Brought Home at Last

To my great delight I found that the weather, not often friendly to lovers, and lately seeming so hostile, had in the most important matter done me a signal service. For when I had promised to take my love from the power of those wretches, the only way of escape apparent lay through the main Doone-gate. For though I might climb the cliffs myself, especially with the snow to aid me, I durst not try to fetch Lorna up them, even if she were not half-starved, as well as partly frozen; and as for Gwenny’s door, as we called it (that is to say, the little entrance from the wooded hollow), it was snowed up long ago to the level of the hills around. Therefore I was at my wit’s end how to get them out; the passage by the Doone-gate being long, and dark, and difficult, and leading to such a weary circuit among the snowy moors and hills.

But now, being homeward-bound by the shortest possible track, I slipped along between the bonfire and the boundary cliffs, where I found a caved way of snow behind a sort of avalanche: so that if the Doones had been keeping watch (which they were not doing, but revelling), they could scarcely have discovered me. And when I came to my old ascent, where I had often scaled the cliff and made across the mountains, it struck me that I would just have a look at my first and painful entrance, to wit, the water- slide. I never for a moment imagined that this could help me now; for I never had dared to descend it, even in the finest weather; still I had a curiosity to know what my old friend was like, with so much snow upon him. But, to my very great surprise, there was scarcely any snow there at all, though plenty curling high overhead from the cliff, like bolsters over it. Probably the sweeping of the north-east wind up the narrow chasm had kept the showers from blocking it, although the water had no power under the bitter grip of frost. All my water-slide was now less a slide than path of ice; furrowed where the waters ran over fluted ridges; seamed where wind had tossed and combed them, even while congealing; and crossed with little steps wherever the freezing torrent lingered. And here and there the ice was fibred with the trail of sludge- weed, slanting from the side, and matted, so as to make resting-place.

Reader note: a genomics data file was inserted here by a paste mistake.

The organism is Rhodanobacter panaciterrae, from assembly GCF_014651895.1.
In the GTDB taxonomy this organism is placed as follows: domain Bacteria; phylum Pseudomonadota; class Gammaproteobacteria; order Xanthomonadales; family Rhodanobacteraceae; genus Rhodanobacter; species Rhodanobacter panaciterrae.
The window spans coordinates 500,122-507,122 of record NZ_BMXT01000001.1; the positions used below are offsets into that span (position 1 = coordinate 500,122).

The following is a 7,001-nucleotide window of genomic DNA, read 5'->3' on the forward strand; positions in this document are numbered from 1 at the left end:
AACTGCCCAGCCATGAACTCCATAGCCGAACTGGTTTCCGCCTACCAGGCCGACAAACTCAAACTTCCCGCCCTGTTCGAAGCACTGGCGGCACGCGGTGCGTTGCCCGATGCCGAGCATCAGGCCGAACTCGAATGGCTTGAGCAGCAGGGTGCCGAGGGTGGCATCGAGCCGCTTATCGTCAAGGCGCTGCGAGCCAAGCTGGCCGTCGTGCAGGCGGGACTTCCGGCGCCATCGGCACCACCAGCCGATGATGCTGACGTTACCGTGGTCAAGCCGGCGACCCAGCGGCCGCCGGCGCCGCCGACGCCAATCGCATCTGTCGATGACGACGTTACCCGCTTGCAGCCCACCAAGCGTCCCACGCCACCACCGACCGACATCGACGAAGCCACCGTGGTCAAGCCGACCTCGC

Lo it was easy track and channel, as if for the very purpose made, down which I could guide my sledge with Lorna sitting in it. There were only two things to be feared; one lest the rolls of snow above should fall in and bury us; the other lest we should rush too fast, and so be carried headlong into the black whirlpool at the bottom, the middle of which was still unfrozen, and looking more horrible by the contrast. Against this danger I made provision, by fixing a stout bar across; but of the other we must take our chance, and trust ourselves to Providence.

I hastened home at my utmost speed, and told my mother for God’s sake to keep the house up till my return, and to have plenty of fire blazing, and plenty of water boiling, and food enough hot for a dozen people, and the best bed aired with the warming-pan. Dear mother smiled softly at my excitement, though her own was not much less, I am sure, and enhanced by sore anxiety. Then I gave very strict directions to Annie, and praised her a little, and kissed her; and I even endeavoured to flatter Eliza, lest she should be disagreeable.

After this I took some brandy, both within and about me; the former, because I had sharp work to do; and the latter in fear of whatever might happen, in such great cold, to my comrades. Also I carried some other provisions, grieving much at their coldness: and then I went to the upper linhay, and took our new light pony- sledd, which had been made almost as much for pleasure as for business; though God only knows how our girls could have found any pleasure in bumping along so. On the snow, however, it ran as sweetly as if it had been made for it; yet I durst not take the pony with it; in the first place, because his hoofs would break through the ever-shifting surface of the light and piling snow; and secondly, because these ponies, coming from the forest, have a dreadful trick of neighing, and most of all in frosty weather.

Therefore I girded my own body with a dozen turns of hay-rope, twisting both the ends in under at the bottom of my breast, and winding the hay on the skew a little, that the hempen thong might not slip between, and so cut me in the drawing. I put a good piece of spare rope in the sledd, and the cross- seat with the back to it, which was stuffed with our own wool, as well as two or three fur coats; and then, just as I was starting, out came Annie, in spite of the cold, panting for fear of missing me, and with nothing on her head, but a lanthorn in one hand.

  By PanEris using Melati.

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